I got home from taking my little mini-cat, Maggie (Xena around mama <g>) to
the vet's to be spayed, and stopped at the top of the ridge beside the
mailboxes. The view southwards towards English Mountain was awesome. The
thick clouds had gathered midway up the mountain side's, clinging to the
trees and cedar needles in soft grays and blueish white clumps and wads. On
the ridge where I was, the sky was crispy blue but starting to dirty up with
the approaching rain storms the meteorologist had promised last night.
Birds were winging across the pasture hillsides below and around me, and I
turned off the radio and put the windows down and listened to their calls
back and forth as they cut thru the airways and played with one another. I
wondered where the little fairy air traffic controlers were, and had a humor
moment as I pictured little folk trying to orchestrate the flight patterns
of the birds that were everywhere, and snapped out of my daydream as I
noticed the changing colors of the clouds before me.
They were bulking up and moving heavily southeastwards towards the French
Broad River that makes up the body of Douglas Lake, and on towards North
Carolina. Snaking around the hillsides, I was inspired to see the sunlight
was giving the clouds a texture and pattern of soft rose and orange.
While I was sitting there, my mind gathered about me and I reached to open
the huge door of my farmer's mailbox, and the deluge has officially
begun........garden cataloges. Burpee, Territorial Seed Company, Seeds of
change,Vermont Bean seed company,Seymour's Selected Seeds, another Bluestone
Perennial book, the new One Green World fruit catalog (woo hoo!!!!!!),
Totally Tomato's!, McClure and Zimmerman spring bulbs, and R. H. Shumway's
Garden Guide wrapped around all of those and rubber banded. WoW!!
The smell of the rains that were coming was rushing inside the window and
smoothing my face and getting my mind to thinking of garden things. With the
warm temperatures, I bet I could dislodge some more of that Vinca major and
plant those Scillia bulbs that a friend gave me a couple of weeks ago for a
winter present. All my containers and the ground was quite frozen and
wouldn't even allow the dibble to poke a hole for the little purple bulbs.
As I lifted up the mass of catalogs, I noticed just past the mailboxes in
the pasture beyond a huge mass of robins. At the end of December? So soon?
This winter is going to be interesting.
As I put the car into drive and carefully pulled into the gravel driveway
that leads past Miz Mary's house, avoiding the deep puddles that dotted the
driveway the whole length, I noticed she had more beauty berry bushes this
year than she did last. Apparently her's are making seedling shrubs in her
main flowerbed. But the purpleness of the berries on all the arching
branches was most pleasant to observe, and I made mental note to ask if she
wanted me to lift a few of them later on before she winds up having a mass
of shrubs in the great circular bed. Three or five are alright, but more
than ten gets to be a bit much, don't you think? <gbseg>
I stopped for the birds that were bathing in the last large puddle near my
entrance gate and huge clump of Zebra grass and watched them fluff and preen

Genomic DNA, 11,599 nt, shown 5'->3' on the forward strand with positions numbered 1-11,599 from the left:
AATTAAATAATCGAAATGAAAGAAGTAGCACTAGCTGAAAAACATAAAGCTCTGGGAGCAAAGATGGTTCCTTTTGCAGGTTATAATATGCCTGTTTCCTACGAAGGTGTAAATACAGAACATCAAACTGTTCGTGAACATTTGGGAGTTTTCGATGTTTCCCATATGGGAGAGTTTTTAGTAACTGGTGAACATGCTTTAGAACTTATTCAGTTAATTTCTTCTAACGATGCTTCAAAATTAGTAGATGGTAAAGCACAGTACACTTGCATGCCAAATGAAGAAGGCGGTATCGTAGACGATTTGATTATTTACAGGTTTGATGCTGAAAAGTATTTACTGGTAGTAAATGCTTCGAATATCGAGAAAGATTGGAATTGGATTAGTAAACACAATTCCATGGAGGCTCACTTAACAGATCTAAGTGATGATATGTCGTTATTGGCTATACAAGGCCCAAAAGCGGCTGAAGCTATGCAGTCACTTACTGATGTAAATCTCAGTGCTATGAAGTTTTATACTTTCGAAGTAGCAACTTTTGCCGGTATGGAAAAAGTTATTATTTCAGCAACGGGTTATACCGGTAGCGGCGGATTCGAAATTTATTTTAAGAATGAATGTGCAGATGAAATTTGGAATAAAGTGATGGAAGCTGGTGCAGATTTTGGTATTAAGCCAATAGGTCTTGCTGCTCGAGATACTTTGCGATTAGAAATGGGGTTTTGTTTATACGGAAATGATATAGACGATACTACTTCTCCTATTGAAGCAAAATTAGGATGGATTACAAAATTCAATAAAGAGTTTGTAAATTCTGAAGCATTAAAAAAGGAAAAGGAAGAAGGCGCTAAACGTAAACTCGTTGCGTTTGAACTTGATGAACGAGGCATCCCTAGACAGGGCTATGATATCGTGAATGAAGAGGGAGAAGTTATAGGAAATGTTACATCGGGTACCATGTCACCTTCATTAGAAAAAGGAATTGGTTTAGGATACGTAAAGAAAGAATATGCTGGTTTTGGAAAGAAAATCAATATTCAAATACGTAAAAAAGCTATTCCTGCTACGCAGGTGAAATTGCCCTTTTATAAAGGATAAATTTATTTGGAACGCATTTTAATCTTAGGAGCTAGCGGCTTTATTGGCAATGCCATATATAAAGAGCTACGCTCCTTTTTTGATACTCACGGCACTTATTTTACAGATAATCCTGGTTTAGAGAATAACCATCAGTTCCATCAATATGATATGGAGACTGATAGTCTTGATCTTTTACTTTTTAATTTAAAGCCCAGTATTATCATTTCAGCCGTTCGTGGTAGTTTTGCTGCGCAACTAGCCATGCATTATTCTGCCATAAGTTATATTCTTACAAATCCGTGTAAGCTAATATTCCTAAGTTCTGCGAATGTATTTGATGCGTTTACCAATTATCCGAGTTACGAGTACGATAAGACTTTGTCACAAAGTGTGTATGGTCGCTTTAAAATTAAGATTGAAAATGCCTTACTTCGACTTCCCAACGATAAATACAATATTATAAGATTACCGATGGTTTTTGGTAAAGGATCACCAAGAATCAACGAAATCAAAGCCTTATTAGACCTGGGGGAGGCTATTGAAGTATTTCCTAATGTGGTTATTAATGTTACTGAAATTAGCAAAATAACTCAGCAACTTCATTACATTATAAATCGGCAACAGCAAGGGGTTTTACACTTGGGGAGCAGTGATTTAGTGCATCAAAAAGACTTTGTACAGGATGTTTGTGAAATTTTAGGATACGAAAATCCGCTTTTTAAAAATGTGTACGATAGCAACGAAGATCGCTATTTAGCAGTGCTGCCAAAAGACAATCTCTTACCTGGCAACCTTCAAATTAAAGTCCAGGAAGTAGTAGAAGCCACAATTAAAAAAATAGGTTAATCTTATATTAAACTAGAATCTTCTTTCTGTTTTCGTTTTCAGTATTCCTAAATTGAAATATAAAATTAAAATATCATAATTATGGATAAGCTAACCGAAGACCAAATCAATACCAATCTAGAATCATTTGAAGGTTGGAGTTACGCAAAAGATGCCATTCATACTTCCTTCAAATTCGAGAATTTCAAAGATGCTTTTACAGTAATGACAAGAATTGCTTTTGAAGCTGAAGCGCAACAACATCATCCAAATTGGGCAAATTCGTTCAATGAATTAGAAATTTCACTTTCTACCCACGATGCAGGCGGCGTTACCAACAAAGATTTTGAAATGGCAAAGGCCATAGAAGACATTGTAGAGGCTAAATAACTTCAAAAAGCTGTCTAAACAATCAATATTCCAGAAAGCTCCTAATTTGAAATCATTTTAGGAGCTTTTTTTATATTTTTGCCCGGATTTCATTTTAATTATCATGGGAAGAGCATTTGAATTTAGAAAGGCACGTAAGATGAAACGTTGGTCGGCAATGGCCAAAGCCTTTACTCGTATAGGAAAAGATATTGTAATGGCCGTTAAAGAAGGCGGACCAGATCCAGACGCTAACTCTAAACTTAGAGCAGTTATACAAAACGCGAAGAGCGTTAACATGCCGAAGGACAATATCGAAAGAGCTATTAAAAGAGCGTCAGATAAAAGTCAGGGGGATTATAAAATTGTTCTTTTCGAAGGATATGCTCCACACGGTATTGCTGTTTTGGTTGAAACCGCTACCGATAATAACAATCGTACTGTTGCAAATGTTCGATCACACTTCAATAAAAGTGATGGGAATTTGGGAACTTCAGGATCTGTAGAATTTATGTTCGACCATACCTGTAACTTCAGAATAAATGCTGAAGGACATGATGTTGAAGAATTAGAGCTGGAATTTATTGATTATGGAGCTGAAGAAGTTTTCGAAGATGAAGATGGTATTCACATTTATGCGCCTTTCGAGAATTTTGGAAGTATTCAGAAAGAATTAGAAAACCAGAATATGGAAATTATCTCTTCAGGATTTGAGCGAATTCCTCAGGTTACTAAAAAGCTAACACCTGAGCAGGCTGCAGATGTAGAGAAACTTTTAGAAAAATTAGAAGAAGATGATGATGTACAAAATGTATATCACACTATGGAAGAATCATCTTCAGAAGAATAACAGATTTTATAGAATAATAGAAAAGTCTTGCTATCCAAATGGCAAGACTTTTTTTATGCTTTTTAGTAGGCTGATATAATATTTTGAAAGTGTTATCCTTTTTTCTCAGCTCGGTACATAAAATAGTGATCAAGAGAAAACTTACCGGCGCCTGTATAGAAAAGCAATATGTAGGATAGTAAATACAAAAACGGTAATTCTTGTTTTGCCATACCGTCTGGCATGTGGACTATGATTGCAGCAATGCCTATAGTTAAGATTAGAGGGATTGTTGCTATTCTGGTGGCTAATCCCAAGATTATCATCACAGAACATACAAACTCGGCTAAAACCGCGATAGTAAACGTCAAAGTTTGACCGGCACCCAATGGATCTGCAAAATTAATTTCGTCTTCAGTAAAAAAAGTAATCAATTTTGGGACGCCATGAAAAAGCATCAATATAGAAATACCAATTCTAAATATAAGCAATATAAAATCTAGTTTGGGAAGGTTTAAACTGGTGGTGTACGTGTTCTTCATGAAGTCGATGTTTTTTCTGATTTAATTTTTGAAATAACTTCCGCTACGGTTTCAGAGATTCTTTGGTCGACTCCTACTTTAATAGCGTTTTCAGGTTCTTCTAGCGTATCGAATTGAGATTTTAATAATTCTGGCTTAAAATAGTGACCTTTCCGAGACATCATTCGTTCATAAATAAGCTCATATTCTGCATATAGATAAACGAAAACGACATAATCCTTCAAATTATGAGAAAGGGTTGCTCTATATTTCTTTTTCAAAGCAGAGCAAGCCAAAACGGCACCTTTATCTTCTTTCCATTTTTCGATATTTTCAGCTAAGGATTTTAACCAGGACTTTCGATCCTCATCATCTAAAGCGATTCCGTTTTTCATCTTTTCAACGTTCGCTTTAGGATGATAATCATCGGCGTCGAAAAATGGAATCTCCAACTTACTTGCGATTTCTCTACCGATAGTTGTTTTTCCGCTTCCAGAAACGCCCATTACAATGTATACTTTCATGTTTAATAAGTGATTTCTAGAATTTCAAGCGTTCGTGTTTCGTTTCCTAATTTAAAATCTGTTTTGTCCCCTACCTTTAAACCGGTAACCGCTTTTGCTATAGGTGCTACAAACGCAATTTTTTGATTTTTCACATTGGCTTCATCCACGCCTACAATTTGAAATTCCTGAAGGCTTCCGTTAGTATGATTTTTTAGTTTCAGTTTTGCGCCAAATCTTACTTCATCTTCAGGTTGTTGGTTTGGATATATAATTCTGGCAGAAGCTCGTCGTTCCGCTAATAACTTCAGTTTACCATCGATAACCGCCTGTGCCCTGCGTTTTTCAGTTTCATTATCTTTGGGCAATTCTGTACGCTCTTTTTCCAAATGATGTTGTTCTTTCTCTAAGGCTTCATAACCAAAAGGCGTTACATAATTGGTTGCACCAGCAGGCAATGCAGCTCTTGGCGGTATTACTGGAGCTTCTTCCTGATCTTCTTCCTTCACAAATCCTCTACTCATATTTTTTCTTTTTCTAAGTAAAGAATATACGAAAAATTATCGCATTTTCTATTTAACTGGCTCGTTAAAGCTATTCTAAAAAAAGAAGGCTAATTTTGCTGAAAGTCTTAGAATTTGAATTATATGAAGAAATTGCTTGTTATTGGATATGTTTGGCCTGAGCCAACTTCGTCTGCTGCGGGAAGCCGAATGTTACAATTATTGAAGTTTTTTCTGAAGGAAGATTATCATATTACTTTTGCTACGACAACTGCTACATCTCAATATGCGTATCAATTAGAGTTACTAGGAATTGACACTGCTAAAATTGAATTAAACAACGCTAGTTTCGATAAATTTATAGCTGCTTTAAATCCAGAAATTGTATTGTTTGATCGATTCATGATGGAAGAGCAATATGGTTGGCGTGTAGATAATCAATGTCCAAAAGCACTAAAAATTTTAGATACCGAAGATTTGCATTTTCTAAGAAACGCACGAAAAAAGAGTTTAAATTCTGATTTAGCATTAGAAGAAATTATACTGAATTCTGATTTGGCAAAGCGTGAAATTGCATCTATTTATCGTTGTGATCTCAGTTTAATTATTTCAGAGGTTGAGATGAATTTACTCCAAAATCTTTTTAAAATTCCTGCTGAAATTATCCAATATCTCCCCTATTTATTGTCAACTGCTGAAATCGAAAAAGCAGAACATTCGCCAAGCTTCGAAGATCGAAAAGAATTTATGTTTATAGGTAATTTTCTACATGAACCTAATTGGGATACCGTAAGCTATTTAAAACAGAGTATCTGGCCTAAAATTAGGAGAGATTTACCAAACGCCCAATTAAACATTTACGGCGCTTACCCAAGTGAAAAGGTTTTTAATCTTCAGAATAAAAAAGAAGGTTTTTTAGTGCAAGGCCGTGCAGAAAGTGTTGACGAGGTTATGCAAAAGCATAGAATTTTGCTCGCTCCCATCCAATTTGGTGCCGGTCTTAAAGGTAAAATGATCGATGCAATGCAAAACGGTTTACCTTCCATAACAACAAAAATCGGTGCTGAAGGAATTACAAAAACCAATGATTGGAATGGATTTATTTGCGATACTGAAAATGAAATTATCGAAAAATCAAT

and dabble in the water. Put the car into park and let them carry on for
several minutes until they finally noticed me and fluttered off in huffs.
Arms loaded, my eyes were looking for garden sign. Green leaves errupting
up thru the older, darker green leathery leaves of the hellebore under the
Black Cherry tree in that shade bed were greeting me as I had pulled in and
parked. The little old lady garden gnome with the frogs in her hands and at
her feet and pockets of her skirt was just visible because the new growth of
Hellebore leaves was almost as tall as she is. And the last threads of
perennial begonia's seedpods flapped and twisted and shook in the winds,
like little tan triangles on tethers.
I could hear the dogs wailing their dismay at my ditching them to take
Maggie to the vet's, but she was much more complacent and calm riding with
me without the hounds in tow than if I'd had them along as usual.
Across the driveway thru the wet leaves (I had snatched her up so quickly
that I'd forgotten my shoes.......), my toes briefly enjoyed the wet,
coolness of the not yet decayed leaves as I padded quickly to the nook's
mini deck. The dogs almost bowled me over as I pushed the door open as my
hands were loaded with so many catalogs. Toenails scrambling on the deck
boards, they raced past me and sat next to the car as if waiting for me to
let them in so they could go riding. Later kids, when we take Mike to work.
Thru the den, catch a glimmer of the electric pink flamingo in the south
window with all the cacti and tropical plants, I noticed something red and
realized it was red flowers on Kalanchole. As I knelt to look at the little
flowers closer, the Crown of Thorns next to it had more flowers, of a more
orange red and much larger, as if to show up the Kalanchole flowers. So the
winter fairies have moved inside and are settling down and doing their
It's going to be a great New Year.
Thanks for letting me share a moment before the rain storms move in.
madgardene up on the ridge, back in Fairy Holler, overlooking English
Mountain in Eastern Tennessee, zone 7, Sunset zone 36